In the story, “The Story of an Hour” by Kate Chopin, the kind of narrative being used is third-limited narrator. “Story Of An Hour” was written in 1894, and in that time period women had no power and were restricted. They could not give any opinions and their feelings didn’t matter. Some women were “trapped” in their marriage by force. This short story is about a woman named Mrs. Mallard, who receives bad news that her husband had died in a railroad accident. They tell her the news slowly but surely, and she weeps about it then goes into her room and locks herself away. She begins to realize that this so called bad thing isn’t that bad at all, but granted her freedom that she never thought she would get. She starts looking forward to the future instead of dreading it. When Mrs. Mallard fi


offal— (noun) Waste parts, especially of a butchered animal.

“For a month or so in the winter any stray man had work, if he could breathe the stench of offal and stand up for twelve hours . . . ” (154).

From this, I understand now that the jobs available were only for the men who can stand the stench of a butchered animal.


palsy-(noun) -Complete or partial muscle paralysis, often accompanied by loss of sensation and uncontrollable body movements or tremors.

Page 5- Last sentence- “Not only did she have to live our her years in a house palsied by the baby’s fury at having its throat cut, but those ten minutes she spent pressed up against dawn-colored stone studded with star chips, her knees wide open as the grave, were longer than life, more alive, more pulsating than the baby blood that soaked her fingers like oil.

From this, I understand that the house was paralyzed and controlled by the baby’s fury.

My Experience at BHS

I enjoyed our visits to the Brooklyn Historical Society. Ive never been there before so i did not know what to expect. Although we only got to look at a few pieces, i learned a lot from our visits. During our first visit we were reading “Only The Dead Know Brooklyn”, and so we got a chance to look at the history of Brooklyn. We saw maps of the borough of Brooklyn that showed streets, where the train and railroads crossed, and also noted many differences of Brooklyn today. From the map, we noticed that places that are now a part of Queens, were once in Brooklyn. This experience was cool because i didn’t think i could get my hands on primary sources like these. During our second visit, we looked at slave advertisements during the time we were reading “Beloved”. While reading the advertisements I understood the terms used to describe them because it was defined in the book. The slave ad that we saw at our table was in a newspaper from 1825, and the newspaper was still in good condition which was interesting to know it was well preserved and that i had the pleasure of reading it. In the last visit to BHS, we had a second chance to look at the same slave ads and we had to present. It was a nice experience since we didnt see everyone’s ads, but we got to hear what they saw. Overall, it was a intriguing experience.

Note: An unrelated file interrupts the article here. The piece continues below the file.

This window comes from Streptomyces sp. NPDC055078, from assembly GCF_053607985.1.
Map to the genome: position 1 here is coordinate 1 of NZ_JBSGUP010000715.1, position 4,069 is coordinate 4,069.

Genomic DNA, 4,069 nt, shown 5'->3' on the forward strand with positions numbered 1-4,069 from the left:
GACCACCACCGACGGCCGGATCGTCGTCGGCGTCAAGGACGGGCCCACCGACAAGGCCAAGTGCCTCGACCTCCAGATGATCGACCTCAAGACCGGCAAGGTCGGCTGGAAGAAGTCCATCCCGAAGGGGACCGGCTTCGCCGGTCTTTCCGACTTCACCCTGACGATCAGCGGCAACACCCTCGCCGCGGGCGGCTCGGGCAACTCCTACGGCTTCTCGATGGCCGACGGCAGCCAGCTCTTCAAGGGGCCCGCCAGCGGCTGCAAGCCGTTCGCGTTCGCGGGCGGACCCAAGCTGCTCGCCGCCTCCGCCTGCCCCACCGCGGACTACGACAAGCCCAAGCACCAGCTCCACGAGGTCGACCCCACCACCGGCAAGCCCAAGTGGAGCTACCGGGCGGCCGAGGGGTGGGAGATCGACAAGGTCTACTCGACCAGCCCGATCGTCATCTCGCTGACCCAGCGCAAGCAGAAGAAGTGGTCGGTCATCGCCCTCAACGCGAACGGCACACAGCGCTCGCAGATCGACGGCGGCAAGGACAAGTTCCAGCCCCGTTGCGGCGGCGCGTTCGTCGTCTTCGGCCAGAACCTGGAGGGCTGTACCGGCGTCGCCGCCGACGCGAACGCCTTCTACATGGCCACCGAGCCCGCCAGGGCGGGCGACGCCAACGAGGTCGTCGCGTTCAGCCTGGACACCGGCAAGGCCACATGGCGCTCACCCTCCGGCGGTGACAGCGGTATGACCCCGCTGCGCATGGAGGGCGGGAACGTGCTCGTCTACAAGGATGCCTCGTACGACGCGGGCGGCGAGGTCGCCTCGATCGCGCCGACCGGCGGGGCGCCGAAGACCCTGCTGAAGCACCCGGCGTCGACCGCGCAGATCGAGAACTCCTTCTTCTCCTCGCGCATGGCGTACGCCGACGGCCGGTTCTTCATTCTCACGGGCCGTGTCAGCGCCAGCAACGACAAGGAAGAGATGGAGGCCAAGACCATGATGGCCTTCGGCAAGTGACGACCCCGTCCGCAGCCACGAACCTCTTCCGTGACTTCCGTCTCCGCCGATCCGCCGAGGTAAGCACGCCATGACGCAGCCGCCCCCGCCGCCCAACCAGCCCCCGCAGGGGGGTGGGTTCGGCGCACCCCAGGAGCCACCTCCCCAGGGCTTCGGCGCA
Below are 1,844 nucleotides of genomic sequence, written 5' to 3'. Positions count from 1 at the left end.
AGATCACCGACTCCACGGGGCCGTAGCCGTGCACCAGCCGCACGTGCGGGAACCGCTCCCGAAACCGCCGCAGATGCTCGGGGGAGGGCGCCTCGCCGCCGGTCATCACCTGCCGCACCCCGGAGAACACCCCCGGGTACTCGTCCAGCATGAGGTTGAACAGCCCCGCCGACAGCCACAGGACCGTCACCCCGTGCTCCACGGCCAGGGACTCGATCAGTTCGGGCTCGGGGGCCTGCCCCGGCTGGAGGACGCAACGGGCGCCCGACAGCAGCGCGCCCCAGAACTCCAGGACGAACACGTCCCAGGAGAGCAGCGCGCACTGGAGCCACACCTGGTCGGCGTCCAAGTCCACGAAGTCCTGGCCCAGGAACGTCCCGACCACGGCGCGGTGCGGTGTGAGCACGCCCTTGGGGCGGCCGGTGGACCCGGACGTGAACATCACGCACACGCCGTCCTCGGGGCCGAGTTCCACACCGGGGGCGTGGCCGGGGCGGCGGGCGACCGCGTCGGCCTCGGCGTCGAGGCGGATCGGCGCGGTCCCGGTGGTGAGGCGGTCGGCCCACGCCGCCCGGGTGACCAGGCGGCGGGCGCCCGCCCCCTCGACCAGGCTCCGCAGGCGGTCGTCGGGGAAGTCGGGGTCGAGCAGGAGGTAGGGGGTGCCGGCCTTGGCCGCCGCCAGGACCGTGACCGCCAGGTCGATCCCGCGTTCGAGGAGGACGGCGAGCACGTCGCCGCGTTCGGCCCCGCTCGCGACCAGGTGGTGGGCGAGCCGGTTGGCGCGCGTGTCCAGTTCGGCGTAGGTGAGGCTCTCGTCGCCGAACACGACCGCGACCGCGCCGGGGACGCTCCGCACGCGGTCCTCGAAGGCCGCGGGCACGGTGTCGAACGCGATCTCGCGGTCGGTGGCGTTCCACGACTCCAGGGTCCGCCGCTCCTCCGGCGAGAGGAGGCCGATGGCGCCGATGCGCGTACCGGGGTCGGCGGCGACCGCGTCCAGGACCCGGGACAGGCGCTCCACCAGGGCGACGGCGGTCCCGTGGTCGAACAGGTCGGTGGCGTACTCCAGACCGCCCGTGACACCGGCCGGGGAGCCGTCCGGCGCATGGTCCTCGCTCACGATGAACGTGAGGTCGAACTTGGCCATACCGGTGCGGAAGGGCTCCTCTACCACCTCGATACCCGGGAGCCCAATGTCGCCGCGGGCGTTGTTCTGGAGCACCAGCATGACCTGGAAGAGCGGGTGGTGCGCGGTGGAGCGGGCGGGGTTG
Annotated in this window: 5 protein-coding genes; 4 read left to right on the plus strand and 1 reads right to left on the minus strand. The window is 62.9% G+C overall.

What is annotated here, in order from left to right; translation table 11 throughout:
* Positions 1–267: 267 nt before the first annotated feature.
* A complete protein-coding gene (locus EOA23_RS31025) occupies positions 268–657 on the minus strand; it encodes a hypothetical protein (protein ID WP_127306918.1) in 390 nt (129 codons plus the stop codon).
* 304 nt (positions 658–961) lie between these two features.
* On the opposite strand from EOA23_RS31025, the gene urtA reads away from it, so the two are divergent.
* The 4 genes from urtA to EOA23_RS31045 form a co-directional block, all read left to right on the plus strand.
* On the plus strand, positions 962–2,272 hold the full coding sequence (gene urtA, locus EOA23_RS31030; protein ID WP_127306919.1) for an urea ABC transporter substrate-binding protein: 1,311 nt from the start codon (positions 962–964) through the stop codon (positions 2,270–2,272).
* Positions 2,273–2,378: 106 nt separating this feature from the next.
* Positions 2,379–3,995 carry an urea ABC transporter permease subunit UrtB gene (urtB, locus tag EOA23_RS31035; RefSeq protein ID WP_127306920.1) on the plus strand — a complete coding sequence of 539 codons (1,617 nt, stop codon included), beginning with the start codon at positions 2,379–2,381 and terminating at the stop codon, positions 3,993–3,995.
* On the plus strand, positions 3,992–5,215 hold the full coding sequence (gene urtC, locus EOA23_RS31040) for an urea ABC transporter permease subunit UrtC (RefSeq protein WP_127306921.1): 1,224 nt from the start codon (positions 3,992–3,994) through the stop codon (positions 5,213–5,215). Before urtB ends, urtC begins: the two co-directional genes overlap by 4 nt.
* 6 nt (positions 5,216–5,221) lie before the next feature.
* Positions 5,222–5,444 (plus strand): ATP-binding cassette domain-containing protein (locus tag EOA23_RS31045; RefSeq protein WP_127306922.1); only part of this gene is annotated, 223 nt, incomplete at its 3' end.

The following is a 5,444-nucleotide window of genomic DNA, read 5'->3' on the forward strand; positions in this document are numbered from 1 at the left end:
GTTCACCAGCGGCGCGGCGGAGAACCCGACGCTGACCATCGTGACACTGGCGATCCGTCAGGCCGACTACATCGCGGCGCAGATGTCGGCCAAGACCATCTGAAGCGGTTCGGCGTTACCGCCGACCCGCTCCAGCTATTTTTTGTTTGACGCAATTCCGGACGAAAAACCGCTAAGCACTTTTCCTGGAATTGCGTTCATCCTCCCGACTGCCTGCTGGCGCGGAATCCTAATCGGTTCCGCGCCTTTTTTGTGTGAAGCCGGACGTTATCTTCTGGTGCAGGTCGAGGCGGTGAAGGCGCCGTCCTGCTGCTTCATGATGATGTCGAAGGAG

“Ten minutes for seven letters. With another ten could she have gotten
“Dearly” too? She had not thought to ask him and it bothered her still that it
might have been possible–that for twenty minutes, a half hour, say, she could
have had the whole thing, every word she heard the preacher say at the funeral
(and all there was to say, surely) engraved on her baby’s headstone: Dearly
Beloved. But what she got, settled for, was the one word that mattered. She
thought it would be enough, rutting among the headstones with the engraver, his
young son looking on, the anger in his face so old; the appetite in it quite
new. That should certainly be enough. Enough to answer one more preacher, one
more abolitionist and a town full of disgust.
Counting on the stillness of her own soul, she had forgotten the other
one: the soul of her baby girl. Who would have thought that a little old baby
could harbor so much rage? Rutting among the stones under the eyes of the
engraver’s son was not enough. Not only did she have to live out her years in a
house palsied by the baby’s fury at having its throat cut, but those ten
minutes she spent pressed up against dawn-colored stone studded with star
chips, her knees wide open as the grave, were longer than life, more alive,
more pulsating than the baby blood that soaked her fingers like oil.”

This passage says a lot about memory. It talks about her very little memory that she remembers of  her last baby, called Beloved. This memory was good and bad,it was good because she got to say her goodbyes and carve her stone headstone with her words and bad because she had to say goodbye. In this memory Sethe is fulfilling her yearning of her daughter by remembering the little time she had with her. Most of the time Sethe is thinking about all her memories with her children, which shows how she cared for about them more than herself and would do anything for them. For Sethe, everything that is going on in the present is a struggle because of her past and how her memories keep reliving.